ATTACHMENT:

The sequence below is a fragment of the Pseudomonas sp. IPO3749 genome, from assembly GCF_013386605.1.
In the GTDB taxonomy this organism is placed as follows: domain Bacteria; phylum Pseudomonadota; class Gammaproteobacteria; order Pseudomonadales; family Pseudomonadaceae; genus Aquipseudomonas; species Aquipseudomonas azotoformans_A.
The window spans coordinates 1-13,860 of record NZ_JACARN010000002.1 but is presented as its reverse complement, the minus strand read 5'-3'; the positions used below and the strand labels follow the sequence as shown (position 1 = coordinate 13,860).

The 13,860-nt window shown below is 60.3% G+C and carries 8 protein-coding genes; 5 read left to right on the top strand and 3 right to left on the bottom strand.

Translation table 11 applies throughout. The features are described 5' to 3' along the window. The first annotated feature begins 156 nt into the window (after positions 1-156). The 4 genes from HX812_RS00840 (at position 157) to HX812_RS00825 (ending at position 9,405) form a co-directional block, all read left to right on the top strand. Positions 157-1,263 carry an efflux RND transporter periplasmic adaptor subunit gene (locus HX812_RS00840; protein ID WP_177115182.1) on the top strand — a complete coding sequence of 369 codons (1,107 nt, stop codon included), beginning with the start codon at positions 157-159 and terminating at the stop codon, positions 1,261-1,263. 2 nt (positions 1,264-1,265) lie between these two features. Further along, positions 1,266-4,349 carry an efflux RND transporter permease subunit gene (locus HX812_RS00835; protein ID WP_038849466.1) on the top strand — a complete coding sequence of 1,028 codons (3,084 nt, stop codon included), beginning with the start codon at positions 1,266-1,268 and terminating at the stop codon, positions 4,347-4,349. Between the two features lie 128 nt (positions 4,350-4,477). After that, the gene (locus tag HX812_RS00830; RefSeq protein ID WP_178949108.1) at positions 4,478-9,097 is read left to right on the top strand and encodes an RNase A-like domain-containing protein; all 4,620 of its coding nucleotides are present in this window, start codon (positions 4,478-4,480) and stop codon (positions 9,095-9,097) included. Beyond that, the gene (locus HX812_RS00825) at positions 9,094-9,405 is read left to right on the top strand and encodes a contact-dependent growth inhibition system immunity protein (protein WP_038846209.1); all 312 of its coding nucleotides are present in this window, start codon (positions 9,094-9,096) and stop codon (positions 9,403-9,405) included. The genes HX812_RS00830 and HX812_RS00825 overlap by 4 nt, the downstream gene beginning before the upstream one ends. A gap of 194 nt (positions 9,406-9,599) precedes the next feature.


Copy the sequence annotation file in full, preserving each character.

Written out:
The sequence below is a fragment of the Pseudomonas sp. IPO3749 genome, from assembly GCF_013386605.1.
In the GTDB taxonomy this organism is placed as follows: domain Bacteria; phylum Pseudomonadota; class Gammaproteobacteria; order Pseudomonadales; family Pseudomonadaceae; genus Aquipseudomonas; species Aquipseudomonas azotoformans_A.
The window spans coordinates 1-13,860 of record NZ_JACARN010000002.1 but is presented as its reverse complement, the minus strand read 5'-3'; the positions used below and the strand labels follow the sequence as shown (position 1 = coordinate 13,860).

The 13,860-nt window shown below is 60.3% G+C and carries 8 protein-coding genes; 5 read left to right on the top strand and 3 right to left on the bottom strand.

Translation table 11 applies throughout. The features are described 5' to 3' along the window. The first annotated feature begins 156 nt into the window (after positions 1-156). The 4 genes from HX812_RS00840 (at position 157) to HX812_RS00825 (ending at position 9,405) form a co-directional block, all read left to right on the top strand. Positions 157-1,263 carry an efflux RND transporter periplasmic adaptor subunit gene (locus HX812_RS00840; protein ID WP_177115182.1) on the top strand — a complete coding sequence of 369 codons (1,107 nt, stop codon included), beginning with the start codon at positions 157-159 and terminating at the stop codon, positions 1,261-1,263. 2 nt (positions 1,264-1,265) lie between these two features. Further along, positions 1,266-4,349 carry an efflux RND transporter permease subunit gene (locus HX812_RS00835; protein ID WP_038849466.1) on the top strand — a complete coding sequence of 1,028 codons (3,084 nt, stop codon included), beginning with the start codon at positions 1,266-1,268 and terminating at the stop codon, positions 4,347-4,349. Between the two features lie 128 nt (positions 4,350-4,477). After that, the gene (locus tag HX812_RS00830; RefSeq protein ID WP_178949108.1) at positions 4,478-9,097 is read left to right on the top strand and encodes an RNase A-like domain-containing protein; all 4,620 of its coding nucleotides are present in this window, start codon (positions 4,478-4,480) and stop codon (positions 9,095-9,097) included. Beyond that, the gene (locus HX812_RS00825) at positions 9,094-9,405 is read left to right on the top strand and encodes a contact-dependent growth inhibition system immunity protein (protein WP_038846209.1); all 312 of its coding nucleotides are present in this window, start codon (positions 9,094-9,096) and stop codon (positions 9,403-9,405) included. The genes HX812_RS00830 and HX812_RS00825 overlap by 4 nt, the downstream gene beginning before the upstream one ends. A gap of 194 nt (positions 9,406-9,599) precedes the next feature.